TV presenter Eamonn Holmes has sought to clarify his comments about a conspiracy theory linking coronavirus to 5G, after more than 400 complaints were made to the broadcasting watchdog.
Holmes was co-hosting This Morning on Monday when he suggested that people were right to question whether wireless communications infrastructure was spreading the virus.
The baseless theory has been comprehensively debunked by organisations, including Full Fact, which said there was "no evidence that 5G wifi networks are linked to the new coronavirus".
TV regulator Ofcom said 419 complaints had been made about his comments, as of 9.30am on Tuesday. An Ofcom spokesperson said: “We are assessing this programme in full as a priority.”
On Tuesday's show, Holmes sought to clarify his comments by reading out a statement on the show saying there was "no scientific evidence" to support the claims that 5G was linked to coronavirus.
But he insisted "many people are rightly concerned and looking for answers and that's simply what I was trying to do, to impart yesterday".
Speaking during a segment on fake news on Monday, Holmes said: "What I don’t accept is mainstream media immediately slapping that down as not true when they don’t know it’s not true.
"No one should attack or damage anything ... but it’s easy to say it’s not true because it suits the state narrative. That’s all I’d say as someone with an inquiring mind."
He is among a number of high-profile figures to openly speculate about the link between 5G and the coronavirus. Earlier this month, a phone mast in Birmingham went up in flames after a local Facebook group was flooded with anti-5G comments.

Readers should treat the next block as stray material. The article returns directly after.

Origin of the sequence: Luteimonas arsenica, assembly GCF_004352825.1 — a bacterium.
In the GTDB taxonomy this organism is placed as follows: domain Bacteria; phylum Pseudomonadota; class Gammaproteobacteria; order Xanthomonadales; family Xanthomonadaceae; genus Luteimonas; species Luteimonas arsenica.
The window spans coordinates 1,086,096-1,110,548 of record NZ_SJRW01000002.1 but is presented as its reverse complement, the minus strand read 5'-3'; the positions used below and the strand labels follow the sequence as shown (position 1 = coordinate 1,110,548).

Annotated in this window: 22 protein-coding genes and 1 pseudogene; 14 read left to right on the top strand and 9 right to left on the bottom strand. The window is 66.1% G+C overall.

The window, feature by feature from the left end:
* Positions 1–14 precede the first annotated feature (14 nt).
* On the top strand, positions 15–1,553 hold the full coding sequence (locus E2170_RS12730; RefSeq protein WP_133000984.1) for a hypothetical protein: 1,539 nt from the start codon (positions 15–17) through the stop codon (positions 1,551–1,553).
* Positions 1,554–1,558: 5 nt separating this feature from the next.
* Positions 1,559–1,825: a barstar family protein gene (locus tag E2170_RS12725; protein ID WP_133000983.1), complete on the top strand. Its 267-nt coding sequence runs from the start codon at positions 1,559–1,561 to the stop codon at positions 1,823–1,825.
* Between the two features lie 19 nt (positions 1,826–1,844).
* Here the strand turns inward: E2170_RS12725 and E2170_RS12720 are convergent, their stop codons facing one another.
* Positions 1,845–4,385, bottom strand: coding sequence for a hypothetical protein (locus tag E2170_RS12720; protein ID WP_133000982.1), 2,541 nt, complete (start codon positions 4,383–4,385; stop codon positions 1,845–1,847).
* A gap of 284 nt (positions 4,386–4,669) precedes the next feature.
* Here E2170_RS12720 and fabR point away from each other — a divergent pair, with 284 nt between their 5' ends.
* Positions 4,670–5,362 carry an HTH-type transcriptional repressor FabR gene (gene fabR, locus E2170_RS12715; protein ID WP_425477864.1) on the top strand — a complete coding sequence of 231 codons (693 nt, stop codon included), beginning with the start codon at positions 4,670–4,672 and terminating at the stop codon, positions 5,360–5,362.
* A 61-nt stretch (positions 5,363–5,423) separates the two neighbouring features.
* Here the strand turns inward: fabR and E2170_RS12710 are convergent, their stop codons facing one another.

After a clip was posted on social media, many people rebuked Holmes for his comments. His name started trending on Twitter in the UK.
Even Alice Beer, the consumer editor of This Morning who presented the "fake news" segment, said the conspiracy theory was "nonsense".
Later that day, Holmes insisted he had not spread misinformation, saying it was right to "listen and question".
But on Tuesday's show, Holmes made a statement: "I want to clarify some comments that some of you may have misinterpreted from me yesterday around conspiracy theories and coronavirus and this involved the rollout of 5G.
"Both Alice Beer and myself agreed in a discussion on this very programme on fake news that it's not true and there's no connection between the present national health emergency and 5G and to suggest otherwise would be wrong and indeed it could be possible dangerous.
"Every theory relating to such a connection has been proved to be false and we would like to emphasise that. However many people are rightly concerned and looking for answers and that's simply what I was trying to do, to impart yesterday.
"But for the avoidance of doubt I want to make it clear there is no scientific evidence to substantiate any of those 5G theories. I hope that clears that up."